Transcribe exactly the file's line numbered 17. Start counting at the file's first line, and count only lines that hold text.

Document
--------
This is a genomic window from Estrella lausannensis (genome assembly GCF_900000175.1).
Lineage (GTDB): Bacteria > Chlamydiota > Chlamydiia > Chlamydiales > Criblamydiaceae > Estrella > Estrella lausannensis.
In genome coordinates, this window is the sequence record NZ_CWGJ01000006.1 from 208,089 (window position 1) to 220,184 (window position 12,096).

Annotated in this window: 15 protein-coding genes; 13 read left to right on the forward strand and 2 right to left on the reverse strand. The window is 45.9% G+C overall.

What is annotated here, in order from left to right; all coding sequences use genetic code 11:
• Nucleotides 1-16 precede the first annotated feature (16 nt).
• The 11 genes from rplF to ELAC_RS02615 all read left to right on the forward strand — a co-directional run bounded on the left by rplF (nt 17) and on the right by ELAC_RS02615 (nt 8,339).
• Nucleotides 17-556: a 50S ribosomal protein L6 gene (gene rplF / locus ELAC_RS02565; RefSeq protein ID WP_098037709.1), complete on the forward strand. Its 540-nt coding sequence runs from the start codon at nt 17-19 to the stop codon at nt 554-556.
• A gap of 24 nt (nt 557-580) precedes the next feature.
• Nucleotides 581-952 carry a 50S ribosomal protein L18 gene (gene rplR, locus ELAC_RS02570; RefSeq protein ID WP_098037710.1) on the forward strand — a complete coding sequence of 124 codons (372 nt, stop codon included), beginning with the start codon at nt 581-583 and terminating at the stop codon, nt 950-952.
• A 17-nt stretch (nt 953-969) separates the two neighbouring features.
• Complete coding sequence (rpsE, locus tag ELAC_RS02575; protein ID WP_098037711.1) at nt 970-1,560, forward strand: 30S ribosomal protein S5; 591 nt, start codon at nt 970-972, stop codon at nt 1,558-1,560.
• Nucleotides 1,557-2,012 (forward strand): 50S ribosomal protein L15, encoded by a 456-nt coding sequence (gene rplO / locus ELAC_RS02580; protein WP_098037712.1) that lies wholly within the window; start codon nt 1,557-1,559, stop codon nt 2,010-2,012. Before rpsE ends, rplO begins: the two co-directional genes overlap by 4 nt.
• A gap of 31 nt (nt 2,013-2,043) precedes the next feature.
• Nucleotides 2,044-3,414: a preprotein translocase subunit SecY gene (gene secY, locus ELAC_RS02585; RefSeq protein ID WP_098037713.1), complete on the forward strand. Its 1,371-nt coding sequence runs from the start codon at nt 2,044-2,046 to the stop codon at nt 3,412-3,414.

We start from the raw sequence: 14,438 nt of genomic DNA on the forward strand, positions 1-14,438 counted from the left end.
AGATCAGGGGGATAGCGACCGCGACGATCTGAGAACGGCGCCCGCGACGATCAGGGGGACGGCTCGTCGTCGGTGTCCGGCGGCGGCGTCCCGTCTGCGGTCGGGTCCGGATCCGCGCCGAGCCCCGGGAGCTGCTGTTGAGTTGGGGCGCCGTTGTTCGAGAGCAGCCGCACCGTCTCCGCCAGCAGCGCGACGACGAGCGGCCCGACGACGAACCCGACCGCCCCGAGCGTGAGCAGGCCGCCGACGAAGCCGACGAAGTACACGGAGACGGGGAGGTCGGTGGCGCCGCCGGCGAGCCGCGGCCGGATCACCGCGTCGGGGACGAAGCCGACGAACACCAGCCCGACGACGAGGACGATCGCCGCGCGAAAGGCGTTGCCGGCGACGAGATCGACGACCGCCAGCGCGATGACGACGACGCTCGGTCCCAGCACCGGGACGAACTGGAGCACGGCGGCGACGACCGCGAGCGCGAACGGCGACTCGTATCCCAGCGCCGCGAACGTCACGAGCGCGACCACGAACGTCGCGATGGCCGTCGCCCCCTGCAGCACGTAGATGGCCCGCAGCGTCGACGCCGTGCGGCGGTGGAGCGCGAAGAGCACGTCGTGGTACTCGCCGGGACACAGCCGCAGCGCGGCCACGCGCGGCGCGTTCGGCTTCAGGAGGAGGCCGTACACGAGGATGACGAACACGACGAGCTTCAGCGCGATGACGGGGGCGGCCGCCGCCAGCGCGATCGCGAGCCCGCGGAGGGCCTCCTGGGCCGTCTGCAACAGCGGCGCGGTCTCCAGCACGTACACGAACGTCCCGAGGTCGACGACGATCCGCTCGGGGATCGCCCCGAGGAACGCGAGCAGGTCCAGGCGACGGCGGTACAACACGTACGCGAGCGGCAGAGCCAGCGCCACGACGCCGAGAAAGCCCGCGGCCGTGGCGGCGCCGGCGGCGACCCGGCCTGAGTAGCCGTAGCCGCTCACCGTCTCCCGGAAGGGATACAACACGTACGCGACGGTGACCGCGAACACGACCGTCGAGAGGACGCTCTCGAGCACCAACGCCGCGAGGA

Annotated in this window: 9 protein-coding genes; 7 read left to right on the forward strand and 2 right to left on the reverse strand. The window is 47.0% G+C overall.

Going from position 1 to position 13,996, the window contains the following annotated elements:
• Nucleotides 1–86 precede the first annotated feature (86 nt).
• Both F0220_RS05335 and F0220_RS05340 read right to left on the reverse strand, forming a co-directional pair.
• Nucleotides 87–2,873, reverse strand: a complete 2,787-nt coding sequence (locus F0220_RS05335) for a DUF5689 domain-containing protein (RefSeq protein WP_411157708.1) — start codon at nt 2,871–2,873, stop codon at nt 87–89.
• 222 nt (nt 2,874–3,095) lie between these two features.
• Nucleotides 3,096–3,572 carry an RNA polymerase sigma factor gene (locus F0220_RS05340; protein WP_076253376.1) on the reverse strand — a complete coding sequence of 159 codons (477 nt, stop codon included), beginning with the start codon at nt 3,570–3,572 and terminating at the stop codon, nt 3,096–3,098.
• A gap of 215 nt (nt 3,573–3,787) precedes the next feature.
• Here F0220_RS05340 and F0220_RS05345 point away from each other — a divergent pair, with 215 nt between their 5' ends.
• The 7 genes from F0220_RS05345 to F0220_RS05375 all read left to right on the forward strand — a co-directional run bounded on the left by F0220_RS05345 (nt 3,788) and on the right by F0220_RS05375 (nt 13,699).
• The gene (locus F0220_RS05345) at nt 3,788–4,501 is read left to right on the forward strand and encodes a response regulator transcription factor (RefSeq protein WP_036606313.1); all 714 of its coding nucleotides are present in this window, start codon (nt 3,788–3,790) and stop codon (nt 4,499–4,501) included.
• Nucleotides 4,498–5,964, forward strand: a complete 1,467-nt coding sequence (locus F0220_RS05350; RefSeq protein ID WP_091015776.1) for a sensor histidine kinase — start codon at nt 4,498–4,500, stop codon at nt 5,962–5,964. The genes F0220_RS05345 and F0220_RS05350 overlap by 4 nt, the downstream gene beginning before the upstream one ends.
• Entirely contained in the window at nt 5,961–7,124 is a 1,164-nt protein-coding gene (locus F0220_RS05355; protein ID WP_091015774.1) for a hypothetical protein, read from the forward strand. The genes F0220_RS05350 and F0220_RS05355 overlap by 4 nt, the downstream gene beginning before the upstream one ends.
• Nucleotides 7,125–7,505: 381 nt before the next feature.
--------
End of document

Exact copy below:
AGATCAGGGGGATAGCGACCGCGACGATCTGAGAACGGCGCCCGCGACGATCAGGGGGACGGCTCGTCGTCGGTGTCCGGCGGCGGCGTCCCGTCTGCGGTCGGGTCCGGATCCGCGCCGAGCCCCGGGAGCTGCTGTTGAGTTGGGGCGCCGTTGTTCGAGAGCAGCCGCACCGTCTCCGCCAGCAGCGCGACGACGAGCGGCCCGACGACGAACCCGACCGCCCCGAGCGTGAGCAGGCCGCCGACGAAGCCGACGAAGTACACGGAGACGGGGAGGTCGGTGGCGCCGCCGGCGAGCCGCGGCCGGATCACCGCGTCGGGGACGAAGCCGACGAACACCAGCCCGACGACGAGGACGATCGCCGCGCGAAAGGCGTTGCCGGCGACGAGATCGACGACCGCCAGCGCGATGACGACGACGCTCGGTCCCAGCACCGGGACGAACTGGAGCACGGCGGCGACGACCGCGAGCGCGAACGGCGACTCGTATCCCAGCGCCGCGAACGTCACGAGCGCGACCACGAACGTCGCGATGGCCGTCGCCCCCTGCAGCACGTAGATGGCCCGCAGCGTCGACGCCGTGCGGCGGTGGAGCGCGAAGAGCACGTCGTGGTACTCGCCGGGACACAGCCGCAGCGCGGCCACGCGCGGCGCGTTCGGCTTCAGGAGGAGGCCGTACACGAGGATGACGAACACGACGAGCTTCAGCGCGATGACGGGGGCGGCCGCCGCCAGCGCGATCGCGAGCCCGCGGAGGGCCTCCTGGGCCGTCTGCAACAGCGGCGCGGTCTCCAGCACGTACACGAACGTCCCGAGGTCGACGACGATCCGCTCGGGGATCGCCCCGAGGAACGCGAGCAGGTCCAGGCGACGGCGGTACAACACGTACGCGAGCGGCAGAGCCAGCGCCACGACGCCGAGAAAGCCCGCGGCCGTGGCGGCGCCGGCGGCGACCCGGCCTGAGTAGCCGTAGCCGCTCACCGTCTCCCGGAAGGGATACAACACGTACGCGACGGTGACCGCGAACACGACCGTCGAGAGGACGCTCTCGAGCACCAACGCCGCGAGGA